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Stanisław Ignacy Witkiewicz

Witkacy

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Stanisław Ignacy Witkiewicz (Polish: [staˈɲiswaf iɡˈnat͡sɨ vitˈkʲɛvit͡ʂ]; 24 February 1885 – 18 September 1939), commonly known as Witkacy, was a Polish writer, painter, philosopher, playwright, novelist, and photographer active in the interwar period.

Born in Warsaw, Stanisław Ignacy Witkiewicz was a son of the painter, architect and an art critic Stanisław Witkiewicz. His mother was Maria Pietrzkiewicz Witkiewiczowa. Both of his parents were born in the Samogitian region of Lithuania. His godmother was the internationally famous actress Helena Modrzejewska.

Witkiewicz was reared at the family home in Zakopane. In accordance with his father's antipathy to the "servitude of the school," the boy was home-schooled and encouraged to develop his talents across a range of creative fields.

Witkiewicz was close friends with Karol Szymanowski and, from childhood, with Bronisław Malinowski and Zofia Romer. Following a crisis in Witkiewicz's personal life due to the suicide of his fiancée Jadwiga Janczewska, he was invited by Malinowski to act as draftsman and photographer on a 1914 expedition to Oceania, a venture that was interrupted by the onset of World War I. A happen-stance citizen of the Russian Empire, Witkiewicz went to St Petersburg and was commissioned as an officer in the Imperial army. His ailing father, a Polish patriot, was deeply grieved by the youngster's decision and died in 1915 without seeing his son again.

Witkiewicz witnessed the Russian Revolution while stationing in St Petersburg. He claimed that he worked out his philosophical principles during an artillery barrage, and that when the Revolution broke out he was elected political commissar of his regiment. His later works would show his fear of social revolution and foreign invasion, often couched in absurdist language.

He had begun to support himself through portrait painting and continued to do so on his return to Zakopane in Poland. He soon entered into a major creative phase, setting out his principles in New Forms in Painting and Introduction to the Theory of Pure Form in the Theatre. He associated with a group of "formist" artists in the early 1920s and wrote most of his plays during this period. Of about forty plays written by Witkiewicz between 1918 and 1925, twenty-one survive, and only Jan Maciej Karol Hellcat met with any public success during the author's lifetime. The original Polish manuscript of The Crazy Locomotive was also lost; the play, back-translated from two French versions, was not published until 1962.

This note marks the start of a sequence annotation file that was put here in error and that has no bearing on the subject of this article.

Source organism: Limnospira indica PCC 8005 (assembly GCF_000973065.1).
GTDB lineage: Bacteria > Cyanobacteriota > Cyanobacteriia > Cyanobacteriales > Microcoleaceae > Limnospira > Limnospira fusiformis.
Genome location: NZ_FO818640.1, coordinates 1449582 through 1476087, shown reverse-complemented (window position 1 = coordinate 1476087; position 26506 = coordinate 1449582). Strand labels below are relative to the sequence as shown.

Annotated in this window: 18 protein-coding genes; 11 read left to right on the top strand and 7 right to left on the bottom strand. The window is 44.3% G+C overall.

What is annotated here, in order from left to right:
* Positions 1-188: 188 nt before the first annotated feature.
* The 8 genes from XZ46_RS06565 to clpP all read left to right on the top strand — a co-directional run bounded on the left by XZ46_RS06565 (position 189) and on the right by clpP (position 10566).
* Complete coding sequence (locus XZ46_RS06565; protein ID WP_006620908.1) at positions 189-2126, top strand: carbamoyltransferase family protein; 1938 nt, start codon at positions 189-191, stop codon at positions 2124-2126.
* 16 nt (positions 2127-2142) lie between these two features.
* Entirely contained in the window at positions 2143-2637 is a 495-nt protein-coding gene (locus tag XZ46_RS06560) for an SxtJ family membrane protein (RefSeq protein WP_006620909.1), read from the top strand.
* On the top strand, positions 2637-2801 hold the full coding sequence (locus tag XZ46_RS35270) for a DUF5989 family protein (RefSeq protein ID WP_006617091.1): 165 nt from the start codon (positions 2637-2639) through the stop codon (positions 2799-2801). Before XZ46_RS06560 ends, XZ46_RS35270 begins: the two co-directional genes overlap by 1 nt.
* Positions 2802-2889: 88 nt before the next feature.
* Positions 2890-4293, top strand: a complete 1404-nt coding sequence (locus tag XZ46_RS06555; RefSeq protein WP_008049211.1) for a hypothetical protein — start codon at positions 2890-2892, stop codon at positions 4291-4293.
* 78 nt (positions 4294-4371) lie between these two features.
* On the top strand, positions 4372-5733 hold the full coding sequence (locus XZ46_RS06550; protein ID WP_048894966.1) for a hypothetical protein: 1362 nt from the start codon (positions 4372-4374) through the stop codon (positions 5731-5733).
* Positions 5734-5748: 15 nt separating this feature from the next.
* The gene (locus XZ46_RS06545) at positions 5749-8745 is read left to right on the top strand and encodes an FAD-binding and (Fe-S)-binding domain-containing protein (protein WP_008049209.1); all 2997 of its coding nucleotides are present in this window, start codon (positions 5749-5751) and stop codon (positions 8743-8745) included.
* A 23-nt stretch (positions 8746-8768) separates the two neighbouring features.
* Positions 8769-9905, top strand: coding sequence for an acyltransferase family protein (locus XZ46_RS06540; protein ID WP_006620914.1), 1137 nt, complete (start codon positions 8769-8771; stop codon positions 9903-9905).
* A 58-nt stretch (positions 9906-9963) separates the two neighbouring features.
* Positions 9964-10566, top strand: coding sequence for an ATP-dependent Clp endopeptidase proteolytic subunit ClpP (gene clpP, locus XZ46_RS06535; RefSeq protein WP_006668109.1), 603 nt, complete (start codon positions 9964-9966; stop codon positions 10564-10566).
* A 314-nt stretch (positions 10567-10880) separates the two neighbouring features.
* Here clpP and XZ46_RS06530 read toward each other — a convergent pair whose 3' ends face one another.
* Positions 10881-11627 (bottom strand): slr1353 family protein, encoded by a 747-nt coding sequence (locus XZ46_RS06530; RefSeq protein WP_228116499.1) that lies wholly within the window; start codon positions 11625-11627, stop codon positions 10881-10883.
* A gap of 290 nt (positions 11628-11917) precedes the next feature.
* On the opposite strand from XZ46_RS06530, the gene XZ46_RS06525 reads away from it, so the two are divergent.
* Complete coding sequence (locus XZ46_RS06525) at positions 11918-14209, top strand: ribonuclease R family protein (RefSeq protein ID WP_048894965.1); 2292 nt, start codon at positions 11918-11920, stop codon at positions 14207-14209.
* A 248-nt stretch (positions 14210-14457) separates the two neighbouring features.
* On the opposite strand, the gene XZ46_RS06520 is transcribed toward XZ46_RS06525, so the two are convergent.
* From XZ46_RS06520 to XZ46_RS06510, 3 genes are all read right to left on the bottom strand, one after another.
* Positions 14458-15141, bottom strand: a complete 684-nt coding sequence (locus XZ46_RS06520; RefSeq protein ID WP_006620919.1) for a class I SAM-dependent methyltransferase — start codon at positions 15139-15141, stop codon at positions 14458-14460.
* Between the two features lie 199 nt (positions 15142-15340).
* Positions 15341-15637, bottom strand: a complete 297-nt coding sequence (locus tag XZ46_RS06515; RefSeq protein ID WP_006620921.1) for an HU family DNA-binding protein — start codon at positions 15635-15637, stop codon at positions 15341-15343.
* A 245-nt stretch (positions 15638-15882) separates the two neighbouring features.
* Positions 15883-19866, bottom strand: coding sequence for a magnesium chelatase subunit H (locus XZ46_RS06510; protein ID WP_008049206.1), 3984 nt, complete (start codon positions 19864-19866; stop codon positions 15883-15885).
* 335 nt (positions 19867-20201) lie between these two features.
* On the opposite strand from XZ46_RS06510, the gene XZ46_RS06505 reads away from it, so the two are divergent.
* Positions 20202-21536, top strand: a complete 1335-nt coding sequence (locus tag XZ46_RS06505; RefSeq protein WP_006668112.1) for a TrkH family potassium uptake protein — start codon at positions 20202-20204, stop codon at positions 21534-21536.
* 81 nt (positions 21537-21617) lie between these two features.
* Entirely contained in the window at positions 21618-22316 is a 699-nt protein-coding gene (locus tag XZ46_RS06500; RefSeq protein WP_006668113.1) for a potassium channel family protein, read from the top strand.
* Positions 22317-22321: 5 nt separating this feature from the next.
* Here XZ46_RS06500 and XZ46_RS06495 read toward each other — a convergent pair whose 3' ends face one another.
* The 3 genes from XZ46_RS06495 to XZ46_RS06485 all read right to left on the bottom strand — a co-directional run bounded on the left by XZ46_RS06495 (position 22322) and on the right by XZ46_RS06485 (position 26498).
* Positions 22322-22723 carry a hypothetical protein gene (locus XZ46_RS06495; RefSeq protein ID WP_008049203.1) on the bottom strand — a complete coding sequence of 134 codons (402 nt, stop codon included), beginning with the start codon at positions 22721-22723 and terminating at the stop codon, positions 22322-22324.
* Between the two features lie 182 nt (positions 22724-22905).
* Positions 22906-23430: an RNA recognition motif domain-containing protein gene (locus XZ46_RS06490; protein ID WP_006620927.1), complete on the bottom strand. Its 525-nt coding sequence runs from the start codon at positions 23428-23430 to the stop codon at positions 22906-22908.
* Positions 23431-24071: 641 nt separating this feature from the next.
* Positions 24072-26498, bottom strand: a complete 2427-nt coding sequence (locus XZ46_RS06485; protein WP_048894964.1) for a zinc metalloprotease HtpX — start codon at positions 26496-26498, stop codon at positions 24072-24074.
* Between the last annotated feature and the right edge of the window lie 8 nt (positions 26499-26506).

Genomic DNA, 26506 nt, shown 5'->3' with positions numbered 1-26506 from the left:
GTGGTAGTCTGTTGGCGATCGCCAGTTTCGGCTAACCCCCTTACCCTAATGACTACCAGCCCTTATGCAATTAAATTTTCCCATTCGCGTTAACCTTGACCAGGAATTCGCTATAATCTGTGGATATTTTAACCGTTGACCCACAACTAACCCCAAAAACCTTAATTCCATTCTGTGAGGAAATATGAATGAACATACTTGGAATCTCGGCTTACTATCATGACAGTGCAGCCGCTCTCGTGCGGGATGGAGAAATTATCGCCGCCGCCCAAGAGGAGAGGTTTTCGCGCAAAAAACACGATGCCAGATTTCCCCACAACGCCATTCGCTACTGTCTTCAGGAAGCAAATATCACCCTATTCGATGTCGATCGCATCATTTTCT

After 1925, and taking the name 'Witkacy', the artist ironically re-branded his portrait painting which provided his economic sustenance as The S.I. Witkiewicz Portrait Painting Company, with the tongue in cheek motto: "The customer must always be satisfied". Several the so-called grades of portraits were offered, from the merely representational to the more expressionistic and the narcotics-assisted. Many of his paintings were annotated with mnemonics listing the drugs taken while painting a particular painting, even if this happened to be only a cup of coffee. He also varied the spelling of his name, signing himself Witkac, Witkatze, Witkacjusz, Vitkacius and Vitecasse — the last being French for "breaks quickly".

In the late 1920s he turned to the novel, writing two works, Farewell to Autumn and Insatiability. The latter major work encompasses geopolitics, psychoactive drugs, and philosophy. In 1935 he was awarded the Golden Laurel of the Polish Academy of Literature for his novels.

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